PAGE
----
The travel privilege we don’t talk about
Travel privilege is generally viewed as the distinction between those who can afford to travel and those who can’t, but the true meaning of the term goes much deeper.
Travelling as a disabled person is often challenging and met with obstacles that most able-bodied people don’t need to worry about. Drew Cumpson, founder of Aksesib Consulting, has been an advocate for accessible travel since becoming quadripalegic in 2011 after a body surfing accident in Peru. Travel is now a carefully planned endeavour for Cumpson, who must consider the logistics of boarding planes, hotel accessibility and travelling with caretakers.
“I didn’t realize until I took my first trip five years after my accident that it was such an issue to figure it all out,” he says, adding that extra expenses like paying for additional baggage to carry equipment and travelling with carers can be challenging. The latter is particularly expensive.
“I typically need two caregivers to go with me on a trip, so it’s more of a financial burden that way. I had two caregivers go with me on a trip to Mexico and I paid them for what they worked,” Cumpson says. “When I went to Vancouver, I hired two caregivers for like $1,000 and that was on top of the trip costs. It’s definitely not cheap to travel with a disability because of that.”
Travel is also an issue for people with invisible disabilities. Jewelles Smith, communications and government relations coordinator at the Council of Canadians with Disabilities (CCD), has anaphylactic allergies and a mild form of spina bifida that can make it challenging to walk long distances. She says her partial mobility causes confusion for onlookers in places like an airport, where she uses a wheelchair.
“When you have an invisible disability, you appear inconsistent to the public,” she says. “I can walk, totally, so I might get up and put my bag on my wheelchair to go to the bathroom and back. People treat you weirdly in public.”
Make priority boarding a priority
An average of 26 wheelchairs are damaged each day on U.S. passenger flights, according to a 2019 report obtained by the Los Angeles Times. Wheelchair users aren’t able to bring their chairs onboard, so they need to either check them as cargo or rent a wheelchair once they arrive at their destination. The inconvenience, paired with the safety concerns associated with transferring a wheelchair user to a seat on a plane, has sparked many to push for airlines to offer a wheelchair space onboard the aircraft.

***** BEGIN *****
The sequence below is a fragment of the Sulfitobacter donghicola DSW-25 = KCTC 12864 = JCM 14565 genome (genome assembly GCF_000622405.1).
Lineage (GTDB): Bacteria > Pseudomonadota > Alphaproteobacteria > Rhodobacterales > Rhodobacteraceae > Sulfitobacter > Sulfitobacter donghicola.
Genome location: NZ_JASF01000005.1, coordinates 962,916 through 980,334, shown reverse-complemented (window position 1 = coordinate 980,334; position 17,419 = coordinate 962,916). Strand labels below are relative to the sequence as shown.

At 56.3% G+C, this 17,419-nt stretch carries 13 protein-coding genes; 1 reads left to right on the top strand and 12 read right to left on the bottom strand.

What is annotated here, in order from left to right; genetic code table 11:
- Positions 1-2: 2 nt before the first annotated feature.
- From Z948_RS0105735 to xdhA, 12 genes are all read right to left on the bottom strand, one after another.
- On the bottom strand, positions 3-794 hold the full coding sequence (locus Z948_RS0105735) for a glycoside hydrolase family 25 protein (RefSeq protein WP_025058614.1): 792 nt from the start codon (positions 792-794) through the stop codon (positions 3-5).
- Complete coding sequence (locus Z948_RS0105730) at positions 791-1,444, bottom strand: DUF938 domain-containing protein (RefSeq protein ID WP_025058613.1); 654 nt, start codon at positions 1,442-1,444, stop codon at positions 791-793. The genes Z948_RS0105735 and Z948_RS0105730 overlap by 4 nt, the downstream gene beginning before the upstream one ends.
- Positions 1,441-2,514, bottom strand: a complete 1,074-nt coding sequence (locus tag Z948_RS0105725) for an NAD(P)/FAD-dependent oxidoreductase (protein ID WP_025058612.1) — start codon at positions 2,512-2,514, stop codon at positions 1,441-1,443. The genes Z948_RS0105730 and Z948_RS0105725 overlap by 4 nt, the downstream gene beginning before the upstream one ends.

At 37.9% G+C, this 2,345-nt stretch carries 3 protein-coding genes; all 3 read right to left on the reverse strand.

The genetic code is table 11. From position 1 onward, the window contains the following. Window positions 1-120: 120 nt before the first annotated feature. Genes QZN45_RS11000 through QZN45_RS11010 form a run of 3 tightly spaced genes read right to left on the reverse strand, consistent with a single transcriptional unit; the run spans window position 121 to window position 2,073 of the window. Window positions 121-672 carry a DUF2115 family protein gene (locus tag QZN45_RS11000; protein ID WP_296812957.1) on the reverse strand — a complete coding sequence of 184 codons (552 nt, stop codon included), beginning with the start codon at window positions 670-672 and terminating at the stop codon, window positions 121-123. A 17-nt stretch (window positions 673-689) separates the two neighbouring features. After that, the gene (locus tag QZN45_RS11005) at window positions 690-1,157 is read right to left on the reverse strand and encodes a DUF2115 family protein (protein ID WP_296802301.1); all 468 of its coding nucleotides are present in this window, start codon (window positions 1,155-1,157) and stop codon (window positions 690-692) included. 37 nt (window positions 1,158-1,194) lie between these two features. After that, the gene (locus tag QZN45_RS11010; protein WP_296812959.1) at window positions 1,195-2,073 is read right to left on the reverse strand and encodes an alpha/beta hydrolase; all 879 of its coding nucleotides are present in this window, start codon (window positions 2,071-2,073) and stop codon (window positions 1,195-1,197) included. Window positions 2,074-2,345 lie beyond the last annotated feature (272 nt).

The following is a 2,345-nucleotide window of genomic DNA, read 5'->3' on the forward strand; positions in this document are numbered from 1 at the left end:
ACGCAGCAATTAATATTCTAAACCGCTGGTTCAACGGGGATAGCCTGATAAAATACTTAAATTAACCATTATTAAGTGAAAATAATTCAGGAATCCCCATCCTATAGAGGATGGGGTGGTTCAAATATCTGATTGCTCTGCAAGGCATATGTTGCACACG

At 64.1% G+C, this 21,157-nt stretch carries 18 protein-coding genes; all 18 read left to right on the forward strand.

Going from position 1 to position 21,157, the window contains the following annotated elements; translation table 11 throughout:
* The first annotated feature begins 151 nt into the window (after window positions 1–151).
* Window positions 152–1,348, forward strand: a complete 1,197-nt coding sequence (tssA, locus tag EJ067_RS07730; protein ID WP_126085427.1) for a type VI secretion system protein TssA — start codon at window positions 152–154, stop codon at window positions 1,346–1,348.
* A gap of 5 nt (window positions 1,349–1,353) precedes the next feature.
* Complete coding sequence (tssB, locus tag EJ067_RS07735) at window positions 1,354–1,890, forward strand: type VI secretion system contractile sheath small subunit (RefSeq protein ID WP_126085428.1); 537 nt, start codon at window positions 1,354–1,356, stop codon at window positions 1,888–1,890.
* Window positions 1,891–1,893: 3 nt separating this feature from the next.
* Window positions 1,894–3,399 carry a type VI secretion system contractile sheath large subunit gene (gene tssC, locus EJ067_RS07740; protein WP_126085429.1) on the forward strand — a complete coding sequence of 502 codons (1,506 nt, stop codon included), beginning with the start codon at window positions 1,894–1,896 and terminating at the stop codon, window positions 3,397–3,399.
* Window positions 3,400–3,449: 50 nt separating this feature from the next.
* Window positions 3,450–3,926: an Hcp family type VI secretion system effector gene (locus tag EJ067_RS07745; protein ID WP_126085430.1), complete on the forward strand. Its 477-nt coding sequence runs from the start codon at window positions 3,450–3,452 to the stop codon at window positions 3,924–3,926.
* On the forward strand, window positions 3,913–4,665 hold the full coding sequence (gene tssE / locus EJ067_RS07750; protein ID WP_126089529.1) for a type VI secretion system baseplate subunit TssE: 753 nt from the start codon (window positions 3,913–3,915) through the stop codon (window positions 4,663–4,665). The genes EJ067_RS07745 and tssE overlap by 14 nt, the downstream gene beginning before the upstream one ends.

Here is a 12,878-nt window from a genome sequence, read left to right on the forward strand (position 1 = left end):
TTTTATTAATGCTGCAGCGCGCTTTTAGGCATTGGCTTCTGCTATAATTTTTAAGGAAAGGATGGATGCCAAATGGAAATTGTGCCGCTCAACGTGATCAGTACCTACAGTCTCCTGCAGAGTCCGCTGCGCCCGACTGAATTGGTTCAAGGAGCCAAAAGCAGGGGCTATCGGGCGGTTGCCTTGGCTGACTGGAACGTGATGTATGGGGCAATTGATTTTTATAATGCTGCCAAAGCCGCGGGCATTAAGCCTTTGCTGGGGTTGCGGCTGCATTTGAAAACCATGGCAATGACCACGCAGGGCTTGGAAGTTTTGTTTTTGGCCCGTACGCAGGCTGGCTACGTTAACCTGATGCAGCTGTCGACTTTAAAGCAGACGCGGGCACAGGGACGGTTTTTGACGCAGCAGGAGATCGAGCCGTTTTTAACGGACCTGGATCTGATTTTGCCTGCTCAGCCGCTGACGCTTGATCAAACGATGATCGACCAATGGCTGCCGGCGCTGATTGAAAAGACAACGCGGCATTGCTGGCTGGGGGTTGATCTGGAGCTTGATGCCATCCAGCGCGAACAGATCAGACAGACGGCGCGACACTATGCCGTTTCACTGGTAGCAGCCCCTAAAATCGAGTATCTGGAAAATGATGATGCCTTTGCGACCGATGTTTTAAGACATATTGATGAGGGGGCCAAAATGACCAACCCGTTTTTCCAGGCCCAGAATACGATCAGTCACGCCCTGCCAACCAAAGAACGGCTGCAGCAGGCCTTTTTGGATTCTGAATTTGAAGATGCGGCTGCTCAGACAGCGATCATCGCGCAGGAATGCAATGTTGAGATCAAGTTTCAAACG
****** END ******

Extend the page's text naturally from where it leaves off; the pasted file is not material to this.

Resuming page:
Cumpson experienced issues on his first flight as a quadripalegic when the device being used to transfer him from the wheelchair to the seat couldn’t lift him high enough to get him over an immobile armrest. After being lifted into his seat by firefighters, Cumpson landed at his destination only to learn that the airport staff did not have access to the equipment necessary to get him back into his wheelchair.
“They tried to carry me off the plane and it was a very embarrassing situation,” he recalls. “My pants ended up around my knees, my ventilator popped off and they had to put it back on.”
The CCD is currently working with airlines in an effort to make wheelchair spaces a reality. A possible outcome is that spaces will be outfitted into the design of future airplanes, so it will likely be several years before these changes come to fruition, says Smith.
One obstacle that could be resolved in the more immediate future is the confusion that goes along with accessibility procedures in an airport. Airlines are inconsistent with protocol, making it hard to know what to expect — regardless of whether a disabled person has used the airline before. Smith says that more reliable communication from airlines about its procedures would make for a more positive experience when she’s picking up a wheelchair.
“It’s difficult because I know what I need, it’s all booked ahead, and then I arrive and it’s not the same,” she says. “I think a big area I would love them to get better at is to be consistent.”
The business of accessibility
A more accessible tourism industry opens the door to a wider audience of potential travellers. It was revealed in 2018 that Americans with disabilities are already spending $17.3 billion on travel in the United States each year.
Greater accessibility could increase these figures substantially. A 2020 European study had similar findings, estimating its tourism figures could increase as much as 74.9 per cent if it is able to adequately address accessibility needs.